But remember, changing the litter box’s set up in any way could upset a senior cat. You’ll need to stick with whatever changes are made. This action will help build up your cat’s confidence in the litter box as their preferred bathroom area. But if you change too much, it could have the opposite effect and make matters worse.

Tips For Dealing With Litter Box Issues

Our prior sections should have provided enough background information about this topic. You should now be ready to help them overcome these issues. These following tips will walk you through the entire process:

1. Schedule a Vet Visit

Veterinarian holds cat white inspecting the cat for any suspicious behavior

After noticing a change in your cat’s litter box behavior, the first move should always be scheduling a vet visit. You should provide a detailed account of what’s changed and have them run several tests. These exams will detail whether your cat has a physical problem causing these issues.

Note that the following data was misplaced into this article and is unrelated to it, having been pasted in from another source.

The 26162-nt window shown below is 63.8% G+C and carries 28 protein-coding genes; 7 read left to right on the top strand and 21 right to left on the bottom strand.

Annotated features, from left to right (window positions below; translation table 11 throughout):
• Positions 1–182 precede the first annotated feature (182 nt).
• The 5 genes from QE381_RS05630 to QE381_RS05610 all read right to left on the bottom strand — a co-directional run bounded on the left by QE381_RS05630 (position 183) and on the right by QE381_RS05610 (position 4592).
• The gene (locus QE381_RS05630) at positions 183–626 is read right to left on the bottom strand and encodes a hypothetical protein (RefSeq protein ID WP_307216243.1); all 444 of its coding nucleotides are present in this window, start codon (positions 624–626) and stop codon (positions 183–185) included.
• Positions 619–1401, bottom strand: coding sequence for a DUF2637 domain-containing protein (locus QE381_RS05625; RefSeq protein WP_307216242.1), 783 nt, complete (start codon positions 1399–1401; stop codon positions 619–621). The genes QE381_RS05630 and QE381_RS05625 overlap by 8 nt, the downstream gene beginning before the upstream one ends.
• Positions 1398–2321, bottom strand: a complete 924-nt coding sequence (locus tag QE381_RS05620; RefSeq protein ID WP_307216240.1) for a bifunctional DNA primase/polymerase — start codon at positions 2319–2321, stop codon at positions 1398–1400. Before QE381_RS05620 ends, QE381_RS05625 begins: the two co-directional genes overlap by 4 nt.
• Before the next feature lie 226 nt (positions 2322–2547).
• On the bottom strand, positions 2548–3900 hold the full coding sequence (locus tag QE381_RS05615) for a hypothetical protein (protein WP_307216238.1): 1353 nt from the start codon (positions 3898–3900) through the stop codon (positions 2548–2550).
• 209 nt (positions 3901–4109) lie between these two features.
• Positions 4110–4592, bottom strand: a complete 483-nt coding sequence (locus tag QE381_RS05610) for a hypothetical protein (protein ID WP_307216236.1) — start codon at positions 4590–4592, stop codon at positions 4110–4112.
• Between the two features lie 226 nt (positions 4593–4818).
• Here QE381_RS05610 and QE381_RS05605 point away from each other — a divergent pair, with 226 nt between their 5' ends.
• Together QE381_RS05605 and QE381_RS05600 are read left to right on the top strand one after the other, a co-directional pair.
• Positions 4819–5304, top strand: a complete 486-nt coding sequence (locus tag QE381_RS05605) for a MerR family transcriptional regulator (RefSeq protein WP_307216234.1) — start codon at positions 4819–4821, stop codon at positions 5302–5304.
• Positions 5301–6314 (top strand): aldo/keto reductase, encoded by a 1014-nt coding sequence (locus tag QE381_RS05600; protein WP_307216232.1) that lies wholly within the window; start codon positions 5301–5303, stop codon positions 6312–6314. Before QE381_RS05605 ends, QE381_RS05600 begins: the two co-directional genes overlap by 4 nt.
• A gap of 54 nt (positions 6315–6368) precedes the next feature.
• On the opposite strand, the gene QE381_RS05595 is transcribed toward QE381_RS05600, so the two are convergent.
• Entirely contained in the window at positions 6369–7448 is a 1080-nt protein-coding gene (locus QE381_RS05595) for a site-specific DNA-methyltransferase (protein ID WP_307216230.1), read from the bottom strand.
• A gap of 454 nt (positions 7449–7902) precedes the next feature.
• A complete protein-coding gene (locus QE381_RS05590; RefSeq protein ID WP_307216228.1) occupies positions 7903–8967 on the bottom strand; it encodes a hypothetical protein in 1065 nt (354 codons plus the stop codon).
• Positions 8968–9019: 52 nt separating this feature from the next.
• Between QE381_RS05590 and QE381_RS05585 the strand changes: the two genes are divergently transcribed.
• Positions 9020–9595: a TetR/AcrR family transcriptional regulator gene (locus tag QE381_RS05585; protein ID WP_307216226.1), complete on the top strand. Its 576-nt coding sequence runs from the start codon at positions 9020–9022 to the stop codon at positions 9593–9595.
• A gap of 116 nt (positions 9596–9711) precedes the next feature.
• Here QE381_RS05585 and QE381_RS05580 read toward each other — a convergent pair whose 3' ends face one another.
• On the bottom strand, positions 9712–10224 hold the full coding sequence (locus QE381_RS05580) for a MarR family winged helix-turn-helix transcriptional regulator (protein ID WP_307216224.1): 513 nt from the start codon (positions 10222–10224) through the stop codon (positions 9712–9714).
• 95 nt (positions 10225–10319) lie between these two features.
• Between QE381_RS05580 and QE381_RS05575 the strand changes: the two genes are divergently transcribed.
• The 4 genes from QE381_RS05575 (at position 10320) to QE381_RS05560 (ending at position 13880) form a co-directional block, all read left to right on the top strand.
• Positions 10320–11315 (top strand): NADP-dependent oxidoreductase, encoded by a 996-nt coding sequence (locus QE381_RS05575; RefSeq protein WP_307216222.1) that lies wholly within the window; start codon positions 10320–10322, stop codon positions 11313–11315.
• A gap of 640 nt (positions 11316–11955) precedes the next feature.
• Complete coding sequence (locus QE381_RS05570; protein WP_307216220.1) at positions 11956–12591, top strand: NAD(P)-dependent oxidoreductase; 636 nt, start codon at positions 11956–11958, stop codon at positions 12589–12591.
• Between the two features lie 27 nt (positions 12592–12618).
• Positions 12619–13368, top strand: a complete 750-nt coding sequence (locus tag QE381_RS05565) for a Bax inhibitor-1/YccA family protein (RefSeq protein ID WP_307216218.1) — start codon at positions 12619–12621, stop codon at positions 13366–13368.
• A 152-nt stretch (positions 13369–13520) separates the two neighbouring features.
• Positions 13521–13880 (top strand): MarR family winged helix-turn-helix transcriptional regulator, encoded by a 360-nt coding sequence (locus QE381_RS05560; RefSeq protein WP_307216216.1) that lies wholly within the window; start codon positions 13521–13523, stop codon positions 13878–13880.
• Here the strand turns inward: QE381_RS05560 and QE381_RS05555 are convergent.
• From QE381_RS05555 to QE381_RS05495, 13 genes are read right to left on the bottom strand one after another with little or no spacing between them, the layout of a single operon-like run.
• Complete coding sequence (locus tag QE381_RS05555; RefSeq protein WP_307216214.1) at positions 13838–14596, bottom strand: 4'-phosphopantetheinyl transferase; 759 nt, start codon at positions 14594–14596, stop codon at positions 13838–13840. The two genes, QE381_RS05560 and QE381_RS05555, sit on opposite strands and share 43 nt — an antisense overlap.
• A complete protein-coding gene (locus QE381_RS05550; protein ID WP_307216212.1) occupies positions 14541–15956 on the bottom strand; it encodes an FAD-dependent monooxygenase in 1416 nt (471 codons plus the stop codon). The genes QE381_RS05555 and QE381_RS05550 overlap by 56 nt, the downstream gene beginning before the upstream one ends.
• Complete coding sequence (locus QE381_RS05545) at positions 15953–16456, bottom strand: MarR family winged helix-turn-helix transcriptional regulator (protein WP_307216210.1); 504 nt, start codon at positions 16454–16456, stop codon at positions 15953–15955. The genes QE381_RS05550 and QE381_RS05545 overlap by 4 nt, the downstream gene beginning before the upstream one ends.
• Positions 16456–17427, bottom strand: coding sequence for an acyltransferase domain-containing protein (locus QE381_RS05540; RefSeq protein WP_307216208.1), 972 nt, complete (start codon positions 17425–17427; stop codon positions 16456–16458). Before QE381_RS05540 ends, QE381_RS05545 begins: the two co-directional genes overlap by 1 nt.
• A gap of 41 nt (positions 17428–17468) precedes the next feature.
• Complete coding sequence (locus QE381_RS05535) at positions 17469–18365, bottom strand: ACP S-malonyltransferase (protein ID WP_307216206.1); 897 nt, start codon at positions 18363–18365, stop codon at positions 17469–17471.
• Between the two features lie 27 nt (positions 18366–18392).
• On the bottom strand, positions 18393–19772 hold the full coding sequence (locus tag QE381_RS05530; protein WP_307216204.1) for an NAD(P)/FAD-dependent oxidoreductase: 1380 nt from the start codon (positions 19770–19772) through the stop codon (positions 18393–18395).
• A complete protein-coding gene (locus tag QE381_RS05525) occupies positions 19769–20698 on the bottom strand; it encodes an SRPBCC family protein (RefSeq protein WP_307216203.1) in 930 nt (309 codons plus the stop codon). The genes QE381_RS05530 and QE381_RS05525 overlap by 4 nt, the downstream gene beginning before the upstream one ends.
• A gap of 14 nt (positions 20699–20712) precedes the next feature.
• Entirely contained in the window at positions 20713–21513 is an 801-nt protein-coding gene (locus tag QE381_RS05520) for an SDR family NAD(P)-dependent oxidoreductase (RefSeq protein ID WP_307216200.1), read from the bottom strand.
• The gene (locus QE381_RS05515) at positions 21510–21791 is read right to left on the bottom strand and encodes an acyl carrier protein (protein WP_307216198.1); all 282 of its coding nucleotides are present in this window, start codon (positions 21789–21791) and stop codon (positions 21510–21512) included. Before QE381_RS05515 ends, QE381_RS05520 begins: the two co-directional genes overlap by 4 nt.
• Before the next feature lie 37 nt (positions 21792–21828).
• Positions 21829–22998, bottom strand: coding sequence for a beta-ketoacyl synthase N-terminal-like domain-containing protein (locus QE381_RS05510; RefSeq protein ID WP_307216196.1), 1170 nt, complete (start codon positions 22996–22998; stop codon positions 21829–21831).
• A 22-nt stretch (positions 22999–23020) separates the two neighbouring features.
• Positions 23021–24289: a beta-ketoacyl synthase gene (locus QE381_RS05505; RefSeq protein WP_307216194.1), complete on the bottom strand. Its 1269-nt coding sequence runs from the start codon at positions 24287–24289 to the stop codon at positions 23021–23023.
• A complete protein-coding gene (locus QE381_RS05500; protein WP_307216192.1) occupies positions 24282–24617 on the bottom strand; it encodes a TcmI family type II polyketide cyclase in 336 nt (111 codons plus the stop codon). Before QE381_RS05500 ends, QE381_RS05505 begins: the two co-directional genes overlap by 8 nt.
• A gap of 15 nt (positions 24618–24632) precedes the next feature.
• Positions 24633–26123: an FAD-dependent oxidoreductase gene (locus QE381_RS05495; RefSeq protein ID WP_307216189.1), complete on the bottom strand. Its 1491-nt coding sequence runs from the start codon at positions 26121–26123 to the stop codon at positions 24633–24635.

Your vet will then offer treatment for those cats suffering from physical issues or rule them out altogether. Even after the exams take place and medicines are provided, cat owners still might find messes outside the litter box.

If this happens, the rest of our tips should provide a little defense against these issues continuing. These actions will offer a senior cat a little help to feel comfortable using their litter box, again. It’s all about ensuring you’re aware of their issues and safely accounting for them.

2. Keep the Litter Box Clean